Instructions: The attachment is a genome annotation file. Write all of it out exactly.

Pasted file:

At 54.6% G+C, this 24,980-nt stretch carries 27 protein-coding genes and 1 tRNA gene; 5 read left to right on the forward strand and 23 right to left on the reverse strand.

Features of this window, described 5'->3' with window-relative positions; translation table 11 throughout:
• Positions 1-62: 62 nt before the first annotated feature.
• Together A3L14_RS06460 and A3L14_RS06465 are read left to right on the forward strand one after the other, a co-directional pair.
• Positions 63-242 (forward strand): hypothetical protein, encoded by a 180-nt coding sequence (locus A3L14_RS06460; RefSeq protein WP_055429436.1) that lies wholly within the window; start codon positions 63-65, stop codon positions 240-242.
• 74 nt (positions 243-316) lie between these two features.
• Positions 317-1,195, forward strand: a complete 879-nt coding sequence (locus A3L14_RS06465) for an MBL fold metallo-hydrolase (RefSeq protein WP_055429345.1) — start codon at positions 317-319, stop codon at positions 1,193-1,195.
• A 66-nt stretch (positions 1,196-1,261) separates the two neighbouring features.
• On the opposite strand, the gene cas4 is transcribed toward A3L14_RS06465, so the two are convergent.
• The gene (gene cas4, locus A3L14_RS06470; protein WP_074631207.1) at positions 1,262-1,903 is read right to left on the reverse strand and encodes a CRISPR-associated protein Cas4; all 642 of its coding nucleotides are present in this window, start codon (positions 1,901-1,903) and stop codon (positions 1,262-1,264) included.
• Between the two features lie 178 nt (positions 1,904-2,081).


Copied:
At 54.6% G+C, this 24,980-nt stretch carries 27 protein-coding genes and 1 tRNA gene; 5 read left to right on the forward strand and 23 right to left on the reverse strand.

Features of this window, described 5'->3' with window-relative positions; translation table 11 throughout:
• Positions 1-62: 62 nt before the first annotated feature.
• Together A3L14_RS06460 and A3L14_RS06465 are read left to right on the forward strand one after the other, a co-directional pair.
• Positions 63-242 (forward strand): hypothetical protein, encoded by a 180-nt coding sequence (locus A3L14_RS06460; RefSeq protein WP_055429436.1) that lies wholly within the window; start codon positions 63-65, stop codon positions 240-242.
• 74 nt (positions 243-316) lie between these two features.
• Positions 317-1,195, forward strand: a complete 879-nt coding sequence (locus A3L14_RS06465) for an MBL fold metallo-hydrolase (RefSeq protein WP_055429345.1) — start codon at positions 317-319, stop codon at positions 1,193-1,195.
• A 66-nt stretch (positions 1,196-1,261) separates the two neighbouring features.
• On the opposite strand, the gene cas4 is transcribed toward A3L14_RS06465, so the two are convergent.
• The gene (gene cas4, locus A3L14_RS06470; protein WP_074631207.1) at positions 1,262-1,903 is read right to left on the reverse strand and encodes a CRISPR-associated protein Cas4; all 642 of its coding nucleotides are present in this window, start codon (positions 1,901-1,903) and stop codon (positions 1,262-1,264) included.
• Between the two features lie 178 nt (positions 1,904-2,081).